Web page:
The definition of backward classes, according to many members, was not mentioned anywhere in the Constitution and could be misused by politicians to include their vote-bank in the backward classes. H.N. Kunzru deplored that “the word ‘Backward’ is not defined anywhere in the Constitution”. He pleaded that “whether any class is Backward or not should not be left to the law courts to decide. It is our duty to define the term”. T.T. Krishnamachari considered the term to be very vague and susceptible to varied interpretations. “It does not apply to a backward caste…. It says class. Is it a class which is based on grounds of economic status or on grounds of literacy or on grounds of birth?”
According to Ambedkar, to attain equality, the majority should not try to threaten the existence of minorities and the minorities should not try to perpetuate themselves. This means that Ambedkar wanted both classes to exist together and united. He wanted to find a solution to this problem for which he considered reservations to be a hindrance if it was carried on beyond 1960.
In the words of Ambedkar, “In this country, both the minorities and the majorities have followed a wrong path. It is wrong for the majority to deny the existence of minorities. It is equally wrong for the minorities to perpetuate themselves. A solution must be found which will serve a double purpose. It must recognise the existence of the minorities to start with. It must also be such that it will enable minorities to emerge someday into one…. The moment the majority loses the habit of discriminating against the minority, the minorities can have no ground to exist. They will vanish”.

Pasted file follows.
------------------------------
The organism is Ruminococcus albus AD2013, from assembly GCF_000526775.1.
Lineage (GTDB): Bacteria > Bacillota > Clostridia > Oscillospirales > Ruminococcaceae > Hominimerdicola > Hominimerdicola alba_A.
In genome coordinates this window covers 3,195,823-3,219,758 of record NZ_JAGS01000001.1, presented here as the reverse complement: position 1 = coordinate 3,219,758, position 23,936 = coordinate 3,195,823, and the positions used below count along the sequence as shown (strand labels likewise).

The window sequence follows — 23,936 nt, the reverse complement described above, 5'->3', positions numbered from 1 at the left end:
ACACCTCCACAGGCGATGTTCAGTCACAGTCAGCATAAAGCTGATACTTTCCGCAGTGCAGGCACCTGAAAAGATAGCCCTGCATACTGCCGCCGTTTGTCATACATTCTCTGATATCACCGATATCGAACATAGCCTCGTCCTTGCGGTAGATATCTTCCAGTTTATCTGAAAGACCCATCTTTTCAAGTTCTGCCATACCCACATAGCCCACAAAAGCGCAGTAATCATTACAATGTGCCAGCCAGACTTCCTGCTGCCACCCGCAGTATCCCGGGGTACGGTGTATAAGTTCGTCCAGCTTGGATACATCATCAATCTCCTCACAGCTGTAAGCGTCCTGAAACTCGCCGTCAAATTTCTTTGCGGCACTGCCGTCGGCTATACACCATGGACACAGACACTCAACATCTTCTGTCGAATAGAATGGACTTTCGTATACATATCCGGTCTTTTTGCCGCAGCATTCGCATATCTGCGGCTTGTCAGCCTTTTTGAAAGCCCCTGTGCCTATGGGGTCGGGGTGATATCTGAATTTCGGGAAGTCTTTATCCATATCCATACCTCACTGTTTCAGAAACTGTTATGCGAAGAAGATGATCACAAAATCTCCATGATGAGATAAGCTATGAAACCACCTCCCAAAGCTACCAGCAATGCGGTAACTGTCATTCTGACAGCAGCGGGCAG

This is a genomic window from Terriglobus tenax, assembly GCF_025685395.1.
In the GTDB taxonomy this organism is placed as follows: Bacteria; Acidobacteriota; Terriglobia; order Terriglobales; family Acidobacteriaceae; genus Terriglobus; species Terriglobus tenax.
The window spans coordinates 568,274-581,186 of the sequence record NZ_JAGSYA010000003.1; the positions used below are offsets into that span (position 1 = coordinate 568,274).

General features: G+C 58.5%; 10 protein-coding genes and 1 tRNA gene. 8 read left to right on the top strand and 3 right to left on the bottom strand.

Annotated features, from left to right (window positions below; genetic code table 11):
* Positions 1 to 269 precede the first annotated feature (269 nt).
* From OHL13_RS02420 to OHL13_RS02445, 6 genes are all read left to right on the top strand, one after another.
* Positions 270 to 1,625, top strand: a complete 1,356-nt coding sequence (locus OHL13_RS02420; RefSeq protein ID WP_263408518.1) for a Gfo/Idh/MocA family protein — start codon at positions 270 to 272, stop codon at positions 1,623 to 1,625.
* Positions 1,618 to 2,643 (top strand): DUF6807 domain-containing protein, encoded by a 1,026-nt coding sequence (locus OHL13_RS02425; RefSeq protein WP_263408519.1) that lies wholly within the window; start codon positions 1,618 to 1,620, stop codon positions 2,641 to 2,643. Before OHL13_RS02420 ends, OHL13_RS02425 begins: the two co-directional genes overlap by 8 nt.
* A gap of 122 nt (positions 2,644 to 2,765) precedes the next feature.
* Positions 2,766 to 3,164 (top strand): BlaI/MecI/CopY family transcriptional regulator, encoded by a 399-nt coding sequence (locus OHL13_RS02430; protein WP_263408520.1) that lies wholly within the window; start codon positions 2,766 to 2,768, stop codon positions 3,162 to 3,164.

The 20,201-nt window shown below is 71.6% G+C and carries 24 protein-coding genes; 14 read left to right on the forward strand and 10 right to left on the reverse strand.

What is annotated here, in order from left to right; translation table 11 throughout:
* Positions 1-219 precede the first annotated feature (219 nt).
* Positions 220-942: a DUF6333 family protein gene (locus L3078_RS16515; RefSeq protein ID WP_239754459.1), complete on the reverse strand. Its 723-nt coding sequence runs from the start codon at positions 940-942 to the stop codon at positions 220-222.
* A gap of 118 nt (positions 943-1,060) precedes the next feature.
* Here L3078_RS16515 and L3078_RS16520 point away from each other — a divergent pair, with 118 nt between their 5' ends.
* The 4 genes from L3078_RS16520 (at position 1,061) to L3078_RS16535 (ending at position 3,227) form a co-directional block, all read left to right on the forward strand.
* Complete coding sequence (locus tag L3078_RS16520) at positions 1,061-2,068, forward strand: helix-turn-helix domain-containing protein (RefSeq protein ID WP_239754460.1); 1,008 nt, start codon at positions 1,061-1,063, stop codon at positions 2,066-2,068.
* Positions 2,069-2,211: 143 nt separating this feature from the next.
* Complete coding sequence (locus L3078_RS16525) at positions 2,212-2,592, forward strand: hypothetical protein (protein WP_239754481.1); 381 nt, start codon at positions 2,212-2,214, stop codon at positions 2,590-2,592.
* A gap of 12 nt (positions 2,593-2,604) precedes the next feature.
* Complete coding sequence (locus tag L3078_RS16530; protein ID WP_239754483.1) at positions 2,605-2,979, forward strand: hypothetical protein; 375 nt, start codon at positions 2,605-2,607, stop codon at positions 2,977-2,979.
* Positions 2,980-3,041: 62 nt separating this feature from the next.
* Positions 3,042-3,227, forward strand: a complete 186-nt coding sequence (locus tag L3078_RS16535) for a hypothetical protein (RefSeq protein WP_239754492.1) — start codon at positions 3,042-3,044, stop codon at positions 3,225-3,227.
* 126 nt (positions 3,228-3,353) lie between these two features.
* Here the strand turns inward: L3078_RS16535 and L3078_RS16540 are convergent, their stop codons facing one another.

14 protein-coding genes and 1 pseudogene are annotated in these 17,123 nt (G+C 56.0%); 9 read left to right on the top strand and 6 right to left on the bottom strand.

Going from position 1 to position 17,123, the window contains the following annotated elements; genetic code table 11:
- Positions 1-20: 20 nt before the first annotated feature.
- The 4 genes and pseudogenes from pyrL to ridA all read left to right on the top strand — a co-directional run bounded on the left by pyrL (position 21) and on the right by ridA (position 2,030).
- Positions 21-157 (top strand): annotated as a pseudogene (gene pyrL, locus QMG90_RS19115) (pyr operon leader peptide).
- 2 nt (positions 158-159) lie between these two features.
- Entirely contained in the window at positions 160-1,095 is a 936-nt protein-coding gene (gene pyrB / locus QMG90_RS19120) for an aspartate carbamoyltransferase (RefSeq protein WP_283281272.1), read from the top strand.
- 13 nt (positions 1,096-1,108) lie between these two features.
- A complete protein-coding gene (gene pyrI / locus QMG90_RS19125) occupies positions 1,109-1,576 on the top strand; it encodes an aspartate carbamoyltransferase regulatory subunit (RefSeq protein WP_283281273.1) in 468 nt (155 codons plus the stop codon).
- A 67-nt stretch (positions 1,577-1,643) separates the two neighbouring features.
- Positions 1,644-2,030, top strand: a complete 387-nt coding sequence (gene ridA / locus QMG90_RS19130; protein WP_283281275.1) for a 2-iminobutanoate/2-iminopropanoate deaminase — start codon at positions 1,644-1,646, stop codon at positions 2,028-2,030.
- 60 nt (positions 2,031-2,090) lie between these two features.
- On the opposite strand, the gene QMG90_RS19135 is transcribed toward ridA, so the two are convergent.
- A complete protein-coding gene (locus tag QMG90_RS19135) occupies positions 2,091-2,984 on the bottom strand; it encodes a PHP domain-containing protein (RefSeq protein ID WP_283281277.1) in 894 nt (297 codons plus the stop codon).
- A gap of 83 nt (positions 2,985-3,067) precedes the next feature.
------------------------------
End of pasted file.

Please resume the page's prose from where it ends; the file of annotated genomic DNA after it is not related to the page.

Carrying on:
There were also members who thought that giving reservations on the basis of castes is not right. This is because within every caste there are prosperous people who don’t need reservations. But if reservations were given to a caste as a whole these people would get the benefits which is unfair to poor people who are not within the ambit of reservations. Mahavir Tyagi said, “The term Scheduled Castes is a fiction…there are some castes who are depressed, some castes who are poor, some who are untouchables…How is Dr Ambedkar a member of the Scheduled Castes? Is he illiterate? Is he an untouchable? Is he lacking in anything? … I do not believe in the minorities on community basis, but minorities must exist on economic basis.” He further said, “It was not the Scheduled Castes that needed special provisions “but “cobblers, washermen, and similar classes,” along with farmers, who did not enjoy this very urban provision.
Dr P S Deshmukh, said, “there are millions of people in our country whose obstacles are in no way different from those of the Scheduled Castes; and I wish to leave room for such people.”